Tips to Prepare for Cold Weather Running

Whether you are a casual runner or a seasoned marathoner, these tips will help you stay fit safely during Minnesota’s colder seasons.

Did all the fun at last week’s race inspire you to make running part of your fitness routine, even though snowflakes have begun to fall? There’s no reason to curtail outdoor running as the weather gets frosty. With a few safety guidelines, you can continue to run outside on all but our most bitterly cold winter days.

Dr. Kirk Scofield of Summit Orthopedics suggests the following tips:

Drink liquids. Remember to drink fluids. Dehydration is an issue in all seasons. Losing even 2 percent of your weight from sweat will lower your endurance. The rule of thumb is to drink for thirst—no more than one cup of fluid every 20 minutes.

Warm up inside before you go outside. The cold won’t feel so cold if you are warm when you begin. Don’t break a sweat, but do move around inside before you go out. Climb the stairs, do a few push-ups; whatever it takes to get the blood flowing.

Dress for the weather. The rule for cold weather runners is to dress as if it is 20 degrees warmer than it is. Dress in thin synthetic wicking layers that you can adjust as your body warms up. Your outermost layer should be wind resistant and waterproof. The trick is to avoid sweating brought on by too many layers; that can lead to a chill.

Wear a hat and gloves, and consider a face mask or scarf. If you are sensitive to cold weather, you might want to slip hand warmers in your gloves to stave off the cold. Daylight is limited in winter, so wear reflective, fluorescent gear that is easy for drivers to spot.

Male runners are wise to invest in windproof tights, windproof underwear, or other groin protection. Especially when windchill is an issue, windproof garments will help protect you from the risk of frostbite.

Look for running shoes that don’t have mesh—if the uppers are water repellent, even better. Socks should wick away wetness, but keep your feet warm. Check out traction devices that slip over shoes if your winter running route tends to be slippery.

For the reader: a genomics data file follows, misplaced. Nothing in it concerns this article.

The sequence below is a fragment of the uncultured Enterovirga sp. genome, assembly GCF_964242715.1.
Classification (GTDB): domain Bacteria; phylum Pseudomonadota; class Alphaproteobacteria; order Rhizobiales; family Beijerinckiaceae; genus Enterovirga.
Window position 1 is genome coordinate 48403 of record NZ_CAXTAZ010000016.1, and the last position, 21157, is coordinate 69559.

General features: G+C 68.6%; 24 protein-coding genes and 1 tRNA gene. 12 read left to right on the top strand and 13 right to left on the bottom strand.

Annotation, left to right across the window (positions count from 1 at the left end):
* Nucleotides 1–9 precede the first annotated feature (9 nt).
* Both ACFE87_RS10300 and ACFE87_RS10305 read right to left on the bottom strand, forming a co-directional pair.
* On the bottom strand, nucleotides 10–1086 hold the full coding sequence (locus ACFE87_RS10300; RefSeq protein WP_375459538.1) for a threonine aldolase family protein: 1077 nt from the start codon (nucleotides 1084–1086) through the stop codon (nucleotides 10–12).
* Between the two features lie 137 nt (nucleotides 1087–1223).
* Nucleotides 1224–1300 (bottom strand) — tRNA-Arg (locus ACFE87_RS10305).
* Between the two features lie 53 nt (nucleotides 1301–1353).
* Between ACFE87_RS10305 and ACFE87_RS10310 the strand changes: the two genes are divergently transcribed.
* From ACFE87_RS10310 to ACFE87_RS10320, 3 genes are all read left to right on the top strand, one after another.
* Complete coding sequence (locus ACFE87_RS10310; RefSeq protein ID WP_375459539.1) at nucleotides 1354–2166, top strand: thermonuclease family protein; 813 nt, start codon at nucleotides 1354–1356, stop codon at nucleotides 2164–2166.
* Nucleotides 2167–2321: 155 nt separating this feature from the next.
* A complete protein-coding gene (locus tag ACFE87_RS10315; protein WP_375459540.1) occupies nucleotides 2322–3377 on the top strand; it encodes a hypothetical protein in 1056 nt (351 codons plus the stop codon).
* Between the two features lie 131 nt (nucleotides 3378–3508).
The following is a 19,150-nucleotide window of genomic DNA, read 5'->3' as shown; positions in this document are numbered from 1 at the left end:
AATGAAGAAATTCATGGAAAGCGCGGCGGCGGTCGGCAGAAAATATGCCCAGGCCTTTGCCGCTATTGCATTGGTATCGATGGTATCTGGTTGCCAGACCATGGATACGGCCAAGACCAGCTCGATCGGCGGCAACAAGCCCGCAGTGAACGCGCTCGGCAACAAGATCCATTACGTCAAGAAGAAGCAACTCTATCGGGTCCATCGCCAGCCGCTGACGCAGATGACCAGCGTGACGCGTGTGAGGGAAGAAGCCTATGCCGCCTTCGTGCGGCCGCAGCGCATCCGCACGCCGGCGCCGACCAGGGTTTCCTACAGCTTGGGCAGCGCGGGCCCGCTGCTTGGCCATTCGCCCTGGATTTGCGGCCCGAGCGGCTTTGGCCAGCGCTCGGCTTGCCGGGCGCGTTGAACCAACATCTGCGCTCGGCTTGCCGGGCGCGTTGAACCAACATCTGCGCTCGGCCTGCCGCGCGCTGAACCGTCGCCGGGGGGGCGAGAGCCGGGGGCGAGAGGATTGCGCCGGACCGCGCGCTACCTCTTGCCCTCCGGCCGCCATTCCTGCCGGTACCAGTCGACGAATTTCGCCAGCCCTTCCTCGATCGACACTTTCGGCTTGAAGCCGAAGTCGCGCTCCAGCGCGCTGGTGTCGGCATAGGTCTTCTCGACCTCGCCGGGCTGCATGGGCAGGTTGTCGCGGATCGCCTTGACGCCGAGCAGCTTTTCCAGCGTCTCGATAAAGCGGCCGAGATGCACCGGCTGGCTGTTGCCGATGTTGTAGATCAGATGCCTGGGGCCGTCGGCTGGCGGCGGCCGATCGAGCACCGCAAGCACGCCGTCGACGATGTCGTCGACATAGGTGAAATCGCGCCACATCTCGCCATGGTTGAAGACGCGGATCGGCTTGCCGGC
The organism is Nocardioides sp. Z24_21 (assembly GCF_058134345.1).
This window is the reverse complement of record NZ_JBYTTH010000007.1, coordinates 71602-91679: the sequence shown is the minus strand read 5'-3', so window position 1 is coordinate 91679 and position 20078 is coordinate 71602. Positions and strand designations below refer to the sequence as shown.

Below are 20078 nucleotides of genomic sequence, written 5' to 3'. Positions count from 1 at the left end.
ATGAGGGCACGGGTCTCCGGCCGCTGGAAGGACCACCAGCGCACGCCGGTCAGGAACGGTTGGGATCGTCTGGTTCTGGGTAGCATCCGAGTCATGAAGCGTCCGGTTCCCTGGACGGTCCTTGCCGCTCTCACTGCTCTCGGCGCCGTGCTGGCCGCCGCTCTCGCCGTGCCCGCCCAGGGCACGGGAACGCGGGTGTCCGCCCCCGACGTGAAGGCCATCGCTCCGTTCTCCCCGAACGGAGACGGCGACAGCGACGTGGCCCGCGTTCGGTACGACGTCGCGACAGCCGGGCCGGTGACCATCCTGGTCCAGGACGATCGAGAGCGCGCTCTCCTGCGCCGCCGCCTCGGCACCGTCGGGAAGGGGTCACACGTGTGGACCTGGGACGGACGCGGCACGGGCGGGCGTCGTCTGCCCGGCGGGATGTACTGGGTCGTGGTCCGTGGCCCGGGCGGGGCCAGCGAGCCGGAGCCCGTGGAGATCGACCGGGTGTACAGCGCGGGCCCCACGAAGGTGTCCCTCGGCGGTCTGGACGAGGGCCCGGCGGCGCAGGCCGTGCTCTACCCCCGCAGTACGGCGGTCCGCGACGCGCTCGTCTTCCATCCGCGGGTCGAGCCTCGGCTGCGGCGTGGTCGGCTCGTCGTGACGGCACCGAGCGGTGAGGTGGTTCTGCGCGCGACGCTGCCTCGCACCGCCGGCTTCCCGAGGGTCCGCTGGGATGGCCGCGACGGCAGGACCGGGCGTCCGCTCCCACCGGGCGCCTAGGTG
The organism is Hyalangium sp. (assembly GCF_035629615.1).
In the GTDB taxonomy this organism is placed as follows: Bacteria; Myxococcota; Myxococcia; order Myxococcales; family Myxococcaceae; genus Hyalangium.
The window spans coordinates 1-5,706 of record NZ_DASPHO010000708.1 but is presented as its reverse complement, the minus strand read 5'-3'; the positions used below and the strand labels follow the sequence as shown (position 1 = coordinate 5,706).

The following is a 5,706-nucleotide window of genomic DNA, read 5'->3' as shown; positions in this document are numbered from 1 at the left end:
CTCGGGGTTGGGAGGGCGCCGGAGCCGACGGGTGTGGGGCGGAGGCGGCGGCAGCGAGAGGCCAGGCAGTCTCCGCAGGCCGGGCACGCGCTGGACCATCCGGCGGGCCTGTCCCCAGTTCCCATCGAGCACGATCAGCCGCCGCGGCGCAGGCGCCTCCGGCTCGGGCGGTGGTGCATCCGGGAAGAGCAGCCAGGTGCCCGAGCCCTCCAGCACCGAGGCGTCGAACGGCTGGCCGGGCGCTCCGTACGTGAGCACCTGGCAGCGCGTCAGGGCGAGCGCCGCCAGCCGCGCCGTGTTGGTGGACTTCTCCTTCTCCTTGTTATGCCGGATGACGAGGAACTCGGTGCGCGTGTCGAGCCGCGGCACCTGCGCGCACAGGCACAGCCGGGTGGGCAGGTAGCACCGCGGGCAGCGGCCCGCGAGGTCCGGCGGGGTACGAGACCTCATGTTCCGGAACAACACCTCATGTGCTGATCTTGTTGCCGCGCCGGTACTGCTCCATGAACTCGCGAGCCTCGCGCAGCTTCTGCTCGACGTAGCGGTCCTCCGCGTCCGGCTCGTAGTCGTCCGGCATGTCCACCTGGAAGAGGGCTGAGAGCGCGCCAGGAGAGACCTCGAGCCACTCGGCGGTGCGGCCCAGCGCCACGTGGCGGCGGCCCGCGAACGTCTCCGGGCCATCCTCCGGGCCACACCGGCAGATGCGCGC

Don’t stay in damp running clothes. Your body temperature drops as soon as you stop running. You’ll feel warm after you run, but it is important to get out of the cold quickly and change into dry clothes. If you drive to your running route, take a thermos of coffee or tea to sip as you drive home.

Know your limits. Cold temperatures restrict blood flow. If you feel stiff and try to force your pace, you could pull or tear a muscle. If there’s snow, ice, or water on your path, shorten your stride and pay attention to your footing.

Respect weather extremes. Strong wind removes the layer of warm, insulating air held within your layers of clothing. Snowy or icy conditions increase the risk that you’ll fall and injure yourself. If the temperature or the wind chill dips below zero, or if conditions are slick, forego your run and hit the treadmill instead.

Monitor your fingers, toes, ears, groin, and nose for frostbite. Even if your extremities feel numb at first, they should warm up in a few minutes. If you notice a patch of hard, pale, cold skin, get out of the cold immediately. If the numbness continues, seek medical help.

Check with your doctor before you run. If you have any medical conditions or concerns about the cold, don’t begin running until you’ve reviewed your plans with your doctor. In susceptible individuals, cold air can trigger chest pain or asthma attacks. Following these common sense tips will keep you safely active right through till next spring.

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